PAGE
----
How was your week? Or, to put it a more topical way, how much money did you lose in the last five days?
If you’re lucky enough to have been able to invest a little in the stock market for your retirement, or for the next car, or that special holiday of a lifetime, you may find that you’re worth ten percent less than you were this time last Friday. My American broker tells me I’m down about six percent.
He rang to tell me not to worry. “Markets do go up and down,” he felt constrained to point out, apparently reading from a script prepared for his more doddery, panic-prone clients. “And don’t forget you’re twenty percent ahead over the past two years.”
He could have saved himself a transatlantic call (not that they cost much these days). I don’t get exercised about stock market slumps, having seen a few in my time. And anyway, as my broker patronizingly points out, they do always seem to be followed by a recovery that often regains most of the ground lost, and more.
I suppose all this sounds terribly complacent. It isn’t meant to. I realise that one day, perhaps soon, there may come a stock market plunge that is dangerously different – that is, one without the customary reassuring bounce. The western economies are collectively in a frightful mess right now, with not the slightest evidence that our political or financial leaders have the slightest idea how to clean it up. Obviously, that’s a mite worrying.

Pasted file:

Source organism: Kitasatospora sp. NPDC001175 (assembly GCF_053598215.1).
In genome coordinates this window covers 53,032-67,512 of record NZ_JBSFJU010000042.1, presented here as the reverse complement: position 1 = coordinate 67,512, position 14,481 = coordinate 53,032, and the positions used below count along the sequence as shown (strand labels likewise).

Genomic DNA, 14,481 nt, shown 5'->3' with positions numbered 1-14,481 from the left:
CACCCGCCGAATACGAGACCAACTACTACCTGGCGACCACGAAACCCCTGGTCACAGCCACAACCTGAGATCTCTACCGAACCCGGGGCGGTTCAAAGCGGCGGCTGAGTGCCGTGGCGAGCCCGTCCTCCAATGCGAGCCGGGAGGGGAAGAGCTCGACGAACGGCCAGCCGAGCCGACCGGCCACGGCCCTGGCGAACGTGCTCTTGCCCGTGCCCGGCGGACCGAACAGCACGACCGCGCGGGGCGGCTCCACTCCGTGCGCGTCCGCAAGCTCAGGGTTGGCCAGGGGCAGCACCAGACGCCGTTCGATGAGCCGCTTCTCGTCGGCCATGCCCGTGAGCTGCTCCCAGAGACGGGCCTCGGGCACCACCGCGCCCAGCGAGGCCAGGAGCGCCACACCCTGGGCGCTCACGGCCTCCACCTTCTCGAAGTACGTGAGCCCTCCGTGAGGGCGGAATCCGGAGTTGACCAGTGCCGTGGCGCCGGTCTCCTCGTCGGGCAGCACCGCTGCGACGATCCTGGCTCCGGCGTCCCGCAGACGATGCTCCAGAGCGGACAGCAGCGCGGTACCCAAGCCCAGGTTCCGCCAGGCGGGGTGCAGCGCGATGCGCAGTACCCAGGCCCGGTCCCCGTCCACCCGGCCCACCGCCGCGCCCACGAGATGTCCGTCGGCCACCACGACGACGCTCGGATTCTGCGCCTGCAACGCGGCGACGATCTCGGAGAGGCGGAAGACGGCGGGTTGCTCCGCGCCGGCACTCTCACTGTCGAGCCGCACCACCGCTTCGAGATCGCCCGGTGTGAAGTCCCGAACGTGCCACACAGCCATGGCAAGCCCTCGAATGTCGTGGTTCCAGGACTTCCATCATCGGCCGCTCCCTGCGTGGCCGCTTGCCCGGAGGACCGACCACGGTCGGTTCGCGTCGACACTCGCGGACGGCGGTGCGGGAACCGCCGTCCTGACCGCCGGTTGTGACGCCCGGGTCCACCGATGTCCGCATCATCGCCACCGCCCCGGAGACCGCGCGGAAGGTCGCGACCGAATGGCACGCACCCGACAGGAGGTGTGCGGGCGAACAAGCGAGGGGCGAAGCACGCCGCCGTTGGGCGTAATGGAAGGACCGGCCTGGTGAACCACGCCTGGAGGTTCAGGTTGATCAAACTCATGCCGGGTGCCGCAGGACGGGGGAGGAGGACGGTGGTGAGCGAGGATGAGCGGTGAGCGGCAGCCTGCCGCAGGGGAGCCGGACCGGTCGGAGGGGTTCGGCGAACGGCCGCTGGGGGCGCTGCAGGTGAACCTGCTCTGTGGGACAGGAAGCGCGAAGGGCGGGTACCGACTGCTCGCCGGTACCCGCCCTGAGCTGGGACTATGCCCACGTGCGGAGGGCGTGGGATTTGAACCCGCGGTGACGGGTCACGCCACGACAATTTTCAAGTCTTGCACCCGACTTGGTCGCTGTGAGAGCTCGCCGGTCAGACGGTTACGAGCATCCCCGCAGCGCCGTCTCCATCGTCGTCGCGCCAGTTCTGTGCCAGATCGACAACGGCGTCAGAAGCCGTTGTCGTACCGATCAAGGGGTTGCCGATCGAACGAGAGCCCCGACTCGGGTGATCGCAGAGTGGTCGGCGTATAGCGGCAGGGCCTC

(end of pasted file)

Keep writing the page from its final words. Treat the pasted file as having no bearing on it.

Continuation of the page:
It’s all too easy to blame the politicians, though. Haven’t we, the affluent voting citizens of the western democracies, contributed mightily to the problem by enjoying a generation-long orgy of avaricious, self-indulgent, credit-driven profligacy? Yes, we have. And now, after the party, comes the cleanup.
I’ve no more idea than the politicos and economists what should happen next, but I’m damned if I’m going to lie awake at night wondering whether the end of western civilization is nigh. I’ll leave that to my wife, who tends to fret about such matters – but then she’s probably also fretting right now about what she’s going to serve for dinner tomorrow.
Millions in the Horn of Africa, I remind her, will not be wrestling with that dilemma. Now that’s genuinely tragic.